Dhe pressure is mounting on the Federal Reserve not to tighten monetary policy at the same pace as before. Criticism has come from some economists and left-wing politicians, who see their skins flying off shortly before the upcoming midterm elections for Congress.
But it’s clear that even within the Federal Reserve’s key policy-making body, not all members are convinced that the Fed should continue at its current pace. This can be gathered from the Fed’s press release and above all from the deviations in the wording compared to previous releases. This time they say they want to take into account the time it took for monetary policy to affect the economy and inflation. And they also want to take into account the “cumulative effect” of monetary policy.
The cryptic wording hides the concern of some central bankers that the curve has already been overstepped and also the signal that smaller interest rate hikes cannot be ruled out from now on. With this formulation, Jerome Powell has evidently persuaded the internal skeptics to agree to a sharp rise in the key interest rate of 0.75 percent again this time. In fact, it turns out that Powell didn’t deviate one iota from the core message of his 8 Minutes Speech in Jackson Hole: inflation has to go. He follows up with action: Never in the last 40 years has the Fed raised key interest rates as quickly as this year. However, inflation is also close to a 40-year high at 8.2 percent in September.
Responding too late to inflation
And the effect? The economic data paint a mixed picture. The US economy is stagnating, although recent growth numbers have been positive. The labor market is still heating up with a historically low unemployment rate of 3.5 percent. And the households that are the pillar of the economy in America’s economy are proving to be stable in their propensity to consume. You can still draw on savings and a steady income thanks to high job security. However, the individually good news also means that the economy has not yet suffered the dampening that is a prerequisite for a decline in inflation. This justifies further tightening, but leaves open how intensive it must be.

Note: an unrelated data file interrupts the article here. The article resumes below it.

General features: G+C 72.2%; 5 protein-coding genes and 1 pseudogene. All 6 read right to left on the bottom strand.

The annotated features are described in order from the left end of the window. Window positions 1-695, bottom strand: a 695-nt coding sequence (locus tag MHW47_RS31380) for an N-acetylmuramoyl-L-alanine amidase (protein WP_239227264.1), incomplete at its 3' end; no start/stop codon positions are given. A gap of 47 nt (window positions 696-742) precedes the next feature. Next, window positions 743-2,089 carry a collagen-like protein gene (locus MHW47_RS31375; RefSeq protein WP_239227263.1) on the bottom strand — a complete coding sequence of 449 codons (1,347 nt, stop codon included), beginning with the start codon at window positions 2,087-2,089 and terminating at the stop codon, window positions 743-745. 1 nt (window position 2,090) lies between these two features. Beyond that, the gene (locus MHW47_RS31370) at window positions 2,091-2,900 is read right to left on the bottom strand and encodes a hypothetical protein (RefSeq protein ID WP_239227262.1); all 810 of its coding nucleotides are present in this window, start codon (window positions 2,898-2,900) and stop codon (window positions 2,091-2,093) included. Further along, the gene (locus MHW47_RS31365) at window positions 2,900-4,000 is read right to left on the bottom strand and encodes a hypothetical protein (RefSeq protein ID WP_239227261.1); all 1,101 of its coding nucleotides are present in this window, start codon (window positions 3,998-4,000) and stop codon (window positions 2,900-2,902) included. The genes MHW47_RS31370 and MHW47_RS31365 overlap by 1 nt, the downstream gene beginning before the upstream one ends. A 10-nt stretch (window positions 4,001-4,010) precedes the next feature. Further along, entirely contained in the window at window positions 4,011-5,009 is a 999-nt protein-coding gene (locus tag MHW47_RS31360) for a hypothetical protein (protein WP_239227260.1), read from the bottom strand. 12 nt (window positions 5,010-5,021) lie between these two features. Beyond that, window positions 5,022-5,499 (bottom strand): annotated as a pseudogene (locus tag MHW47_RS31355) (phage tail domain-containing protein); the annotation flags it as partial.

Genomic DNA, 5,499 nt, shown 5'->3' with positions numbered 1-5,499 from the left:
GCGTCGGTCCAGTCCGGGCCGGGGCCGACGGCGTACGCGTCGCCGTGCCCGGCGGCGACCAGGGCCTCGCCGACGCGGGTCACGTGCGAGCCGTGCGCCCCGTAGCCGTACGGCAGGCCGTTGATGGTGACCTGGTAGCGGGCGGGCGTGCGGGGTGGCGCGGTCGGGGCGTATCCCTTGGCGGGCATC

Irrespective of the specific data situation, which does not allow a clear assessment of the strength of the economy and the drivers of inflation, aspects of risk management must be taken into account. Powell understood that perfectly. Under his leadership, the Federal Reserve reacted too late to inflation, thereby risking the Fed’s most important asset, confidence. With the exceptionally tight monetary policy, he is now struggling to preserve it.
In practice, this means that Powell is more likely to risk tightening than loosening monetary policy. His calculus is: If the Fed relaxes too early without curbing inflation, then trust will be lost with fatal consequences for the institution and price developments. He definitely doesn’t want to risk that. On the other hand, Powell can fight an economic crisis as a result of overly tight monetary policy more easily than a crisis of confidence.
In this unusual year a hawk hatched: his name is Jerome Powell.